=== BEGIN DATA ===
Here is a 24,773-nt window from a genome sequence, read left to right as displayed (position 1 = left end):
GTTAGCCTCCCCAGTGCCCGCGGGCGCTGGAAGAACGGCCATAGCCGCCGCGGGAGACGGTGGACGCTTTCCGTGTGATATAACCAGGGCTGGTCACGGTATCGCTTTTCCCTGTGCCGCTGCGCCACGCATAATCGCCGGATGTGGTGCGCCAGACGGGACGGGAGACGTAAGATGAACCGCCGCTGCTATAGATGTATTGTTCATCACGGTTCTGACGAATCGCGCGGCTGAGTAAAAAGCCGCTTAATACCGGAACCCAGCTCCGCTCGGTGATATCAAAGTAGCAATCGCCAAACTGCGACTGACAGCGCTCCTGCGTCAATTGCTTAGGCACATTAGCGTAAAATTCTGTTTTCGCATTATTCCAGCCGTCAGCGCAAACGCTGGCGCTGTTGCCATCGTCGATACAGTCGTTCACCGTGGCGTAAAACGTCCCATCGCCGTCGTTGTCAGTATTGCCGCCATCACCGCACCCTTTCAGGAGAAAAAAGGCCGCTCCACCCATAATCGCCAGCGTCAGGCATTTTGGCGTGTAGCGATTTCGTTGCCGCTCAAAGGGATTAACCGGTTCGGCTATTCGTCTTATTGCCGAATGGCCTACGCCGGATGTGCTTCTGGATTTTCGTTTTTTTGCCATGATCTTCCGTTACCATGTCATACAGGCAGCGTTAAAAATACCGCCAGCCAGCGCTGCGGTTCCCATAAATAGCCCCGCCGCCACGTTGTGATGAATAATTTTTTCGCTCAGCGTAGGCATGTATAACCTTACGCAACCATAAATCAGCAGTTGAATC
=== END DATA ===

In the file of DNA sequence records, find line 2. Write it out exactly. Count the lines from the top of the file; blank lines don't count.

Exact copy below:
GTTAGCCTCCCCAGTGCCCGCGGGCGCTGGAAGAACGGCCATAGCCGCCGCGGGAGACGGTGGACGCTTTCCGTGTGATATAACCAGGGCTGGTCACGGTATCGCTTTTCCCTGTGCCGCTGCGCCACGCATAATCGCCGGATGTGGTGCGCCAGACGGGACGGGAGACGTAAGATGAACCGCCGCTGCTATAGATGTATTGTTCATCACGGTTCTGACGAATCGCGCGGCTGAGTAAAAAGCCGCTTAATACCGGAACCCAGCTCCGCTCGGTGATATCAAAGTAGCAATCGCCAAACTGCGACTGACAGCGCTCCTGCGTCAATTGCTTAGGCACATTAGCGTAAAATTCTGTTTTCGCATTATTCCAGCCGTCAGCGCAAACGCTGGCGCTGTTGCCATCGTCGATACAGTCGTTCACCGTGGCGTAAAACGTCCCATCGCCGTCGTTGTCAGTATTGCCGCCATCACCGCACCCTTTCAGGAGAAAAAAGGCCGCTCCACCCATAATCGCCAGCGTCAGGCATTTTGGCGTGTAGCGATTTCGTTGCCGCTCAAAGGGATTAACCGGTTCGGCTATTCGTCTTATTGCCGAATGGCCTACGCCGGATGTGCTTCTGGATTTTCGTTTTTTTGCCATGATCTTCCGTTACCATGTCATACAGGCAGCGTTAAAAATACCGCCAGCCAGCGCTGCGGTTCCCATAAATAGCCCCGCCGCCACGTTGTGATGAATAATTTTTTCGCTCAGCGTAGGCATGTATAACCTTACGCAACCATAAATCAGCAGTTGAATC